in the shape of a continuous evolutionary process determined by internal causes, in the ease of which there can be no question whatever of selection of persons or of a survival of the fittest—that is, of individuals with the smallest rudiments. The gradual diminution continuing for thousands and thousands of years and culminating in its final and absolute effacement" can only be accomplished by germinal selection. Germinal selection as applied to degeneration is the formal explanation of Romanes' failure of heredity through the struggle of parts for food. "Powerful determinants will absorb nutriment more rapidly than weaker determinants. The latter, accordingly, will grow more slowly and will produce weaker determinants than the former." If an organ is rendered useless, the size of this organ is no longer an element in personal selection. This alone would result in a slight degeneration. Minus variations are, however, supposed to rest "on the weaker determinants of the germ, such as absorb nutriment less powerfully than the rest. This will enable the stronger determinants to deprive them even of the full quantum of food corresponding to their weakened capacity of assimilation, and their descendants will be weakened still more. Inasmuch, now, as no weeding out of the weaker determinants of the hind leg [or eye] by personal selection takes place on our hypothesis, inevitably the average strength of this determinant must slowly but constantly diminish—that is, the hind leg [or eye] must grow smaller and smaller until it finally disappears altogether. . . . Panmixia is the indispensable precondition of the whole process; for, owing to the fact that persons with weak determinants are just as capable of life as those with strong. . . . solely by this means is a further weakening effected in the following generations."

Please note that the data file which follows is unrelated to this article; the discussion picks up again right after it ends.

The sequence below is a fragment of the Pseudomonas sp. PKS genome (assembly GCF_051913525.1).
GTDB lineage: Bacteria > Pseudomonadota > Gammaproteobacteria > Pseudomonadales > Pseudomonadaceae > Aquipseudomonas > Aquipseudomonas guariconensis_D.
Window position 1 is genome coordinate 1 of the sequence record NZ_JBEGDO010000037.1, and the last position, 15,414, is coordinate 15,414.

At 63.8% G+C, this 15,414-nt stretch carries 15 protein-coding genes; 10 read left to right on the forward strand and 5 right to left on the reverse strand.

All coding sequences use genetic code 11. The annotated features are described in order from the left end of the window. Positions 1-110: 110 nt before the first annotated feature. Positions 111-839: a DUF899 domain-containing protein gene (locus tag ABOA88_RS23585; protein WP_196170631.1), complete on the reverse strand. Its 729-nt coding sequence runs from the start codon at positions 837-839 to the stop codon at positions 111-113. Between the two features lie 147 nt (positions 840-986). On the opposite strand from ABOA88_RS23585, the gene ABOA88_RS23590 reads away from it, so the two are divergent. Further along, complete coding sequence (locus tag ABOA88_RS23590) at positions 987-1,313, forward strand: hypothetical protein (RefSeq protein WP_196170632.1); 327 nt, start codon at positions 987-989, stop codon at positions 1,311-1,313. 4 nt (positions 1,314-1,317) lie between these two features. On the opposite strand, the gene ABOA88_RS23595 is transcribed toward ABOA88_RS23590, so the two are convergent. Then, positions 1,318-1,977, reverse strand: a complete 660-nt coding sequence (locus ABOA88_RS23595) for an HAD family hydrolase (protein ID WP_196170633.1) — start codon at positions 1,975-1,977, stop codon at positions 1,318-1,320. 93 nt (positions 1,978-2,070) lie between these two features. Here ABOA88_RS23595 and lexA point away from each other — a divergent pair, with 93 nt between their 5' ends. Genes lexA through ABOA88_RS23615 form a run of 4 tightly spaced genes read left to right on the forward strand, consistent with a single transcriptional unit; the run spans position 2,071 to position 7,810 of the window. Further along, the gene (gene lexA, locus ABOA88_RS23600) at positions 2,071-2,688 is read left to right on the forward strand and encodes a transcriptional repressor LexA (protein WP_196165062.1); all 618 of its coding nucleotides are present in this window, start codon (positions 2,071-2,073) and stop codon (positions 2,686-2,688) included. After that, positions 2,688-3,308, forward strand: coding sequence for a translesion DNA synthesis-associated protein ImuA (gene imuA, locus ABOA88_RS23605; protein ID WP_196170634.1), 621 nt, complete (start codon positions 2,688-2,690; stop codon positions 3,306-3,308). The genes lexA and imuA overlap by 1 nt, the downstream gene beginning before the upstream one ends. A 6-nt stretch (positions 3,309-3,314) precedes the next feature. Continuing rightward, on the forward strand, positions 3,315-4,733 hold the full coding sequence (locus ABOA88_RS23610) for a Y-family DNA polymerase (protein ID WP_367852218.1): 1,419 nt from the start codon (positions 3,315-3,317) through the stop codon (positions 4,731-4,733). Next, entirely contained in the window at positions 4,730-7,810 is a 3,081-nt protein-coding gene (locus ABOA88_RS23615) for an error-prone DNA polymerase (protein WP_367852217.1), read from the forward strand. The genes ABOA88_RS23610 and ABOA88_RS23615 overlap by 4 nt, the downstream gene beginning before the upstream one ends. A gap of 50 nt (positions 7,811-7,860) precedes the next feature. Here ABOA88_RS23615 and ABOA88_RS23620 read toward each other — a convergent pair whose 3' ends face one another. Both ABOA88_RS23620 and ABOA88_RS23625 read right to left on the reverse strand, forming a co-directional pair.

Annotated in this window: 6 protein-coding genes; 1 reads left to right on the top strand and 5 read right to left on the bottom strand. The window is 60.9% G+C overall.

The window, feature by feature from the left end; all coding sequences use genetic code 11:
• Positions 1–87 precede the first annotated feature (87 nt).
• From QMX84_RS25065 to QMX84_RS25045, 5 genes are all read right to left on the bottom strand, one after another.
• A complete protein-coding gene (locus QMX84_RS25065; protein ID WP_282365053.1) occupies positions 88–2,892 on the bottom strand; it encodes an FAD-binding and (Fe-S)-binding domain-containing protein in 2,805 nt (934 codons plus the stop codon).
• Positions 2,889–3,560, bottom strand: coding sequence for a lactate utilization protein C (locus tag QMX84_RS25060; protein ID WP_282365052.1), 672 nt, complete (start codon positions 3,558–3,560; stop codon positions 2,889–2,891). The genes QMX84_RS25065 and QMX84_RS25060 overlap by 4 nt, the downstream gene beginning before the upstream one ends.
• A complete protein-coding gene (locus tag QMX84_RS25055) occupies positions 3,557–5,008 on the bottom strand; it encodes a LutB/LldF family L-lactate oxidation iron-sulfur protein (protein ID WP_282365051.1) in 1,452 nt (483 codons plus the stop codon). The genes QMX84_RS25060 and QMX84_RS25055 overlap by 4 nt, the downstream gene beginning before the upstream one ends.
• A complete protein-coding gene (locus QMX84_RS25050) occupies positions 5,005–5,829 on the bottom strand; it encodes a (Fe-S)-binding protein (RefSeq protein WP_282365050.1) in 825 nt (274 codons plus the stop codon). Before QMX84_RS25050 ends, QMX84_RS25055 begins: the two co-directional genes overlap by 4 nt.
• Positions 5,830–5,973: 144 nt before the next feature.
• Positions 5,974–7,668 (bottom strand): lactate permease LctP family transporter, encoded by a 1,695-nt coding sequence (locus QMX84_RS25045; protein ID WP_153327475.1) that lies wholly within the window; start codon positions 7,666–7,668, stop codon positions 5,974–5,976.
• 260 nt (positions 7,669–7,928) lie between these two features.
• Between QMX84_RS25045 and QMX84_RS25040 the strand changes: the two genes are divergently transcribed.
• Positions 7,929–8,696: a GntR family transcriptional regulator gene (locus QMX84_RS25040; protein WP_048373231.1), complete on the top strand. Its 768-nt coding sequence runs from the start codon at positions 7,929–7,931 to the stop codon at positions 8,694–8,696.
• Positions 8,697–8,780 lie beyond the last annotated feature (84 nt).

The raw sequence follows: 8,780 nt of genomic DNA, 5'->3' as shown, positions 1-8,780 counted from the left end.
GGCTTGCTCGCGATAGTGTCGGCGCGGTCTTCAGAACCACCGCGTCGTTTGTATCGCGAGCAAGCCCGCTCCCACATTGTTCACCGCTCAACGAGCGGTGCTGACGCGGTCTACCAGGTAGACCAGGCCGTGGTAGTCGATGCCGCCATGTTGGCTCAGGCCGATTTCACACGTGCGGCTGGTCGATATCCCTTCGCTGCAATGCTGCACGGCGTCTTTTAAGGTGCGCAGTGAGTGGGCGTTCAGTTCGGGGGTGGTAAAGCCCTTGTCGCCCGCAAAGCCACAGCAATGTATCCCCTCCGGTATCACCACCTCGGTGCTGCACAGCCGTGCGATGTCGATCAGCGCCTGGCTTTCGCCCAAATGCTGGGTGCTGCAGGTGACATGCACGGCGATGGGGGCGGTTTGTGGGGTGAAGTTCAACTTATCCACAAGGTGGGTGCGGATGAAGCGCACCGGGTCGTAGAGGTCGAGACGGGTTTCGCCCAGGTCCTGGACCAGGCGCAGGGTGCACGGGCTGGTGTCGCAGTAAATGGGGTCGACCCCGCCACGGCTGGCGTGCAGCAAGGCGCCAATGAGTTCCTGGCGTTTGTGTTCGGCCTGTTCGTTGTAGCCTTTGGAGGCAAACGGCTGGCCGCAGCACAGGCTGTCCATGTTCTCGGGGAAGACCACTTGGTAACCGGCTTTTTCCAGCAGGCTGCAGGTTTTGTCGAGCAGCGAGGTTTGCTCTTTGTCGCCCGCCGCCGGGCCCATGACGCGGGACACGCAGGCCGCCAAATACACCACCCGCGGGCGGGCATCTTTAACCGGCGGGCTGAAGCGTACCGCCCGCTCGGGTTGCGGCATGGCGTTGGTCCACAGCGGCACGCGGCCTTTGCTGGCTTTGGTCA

This theory presupposes the complex structure of the germ plasm formulated by Weismann and rejected by various persons for various reasons. But granting Weismann the necessary structure of the germ plasm, can germinal selection accomplish what is claimed for it? I think not. Granting that variations occur about a mean, would not all the effects claimed for minus variations be counteracted I)y positive variations? Eye determinants, which, on account of their strength, secure more than their fair share of food, and thereby produce eyes that are as far above the mean as the others are below, and leave descendent determinants that are still stronger than their ancestry would balance the effect produced by weak-eye determinants. It is evident that a large, really extravagant development of the eye in such a fish as Chologaster would not effect the removal of the individual by personal selection; still less so in Amblyopsis, which not only lives in comparative abundance, but has lived for twenty months in confinement without visible food, and in which the eye is minute. It seems that all the admitted objections to degeneration by panmixia apply with equal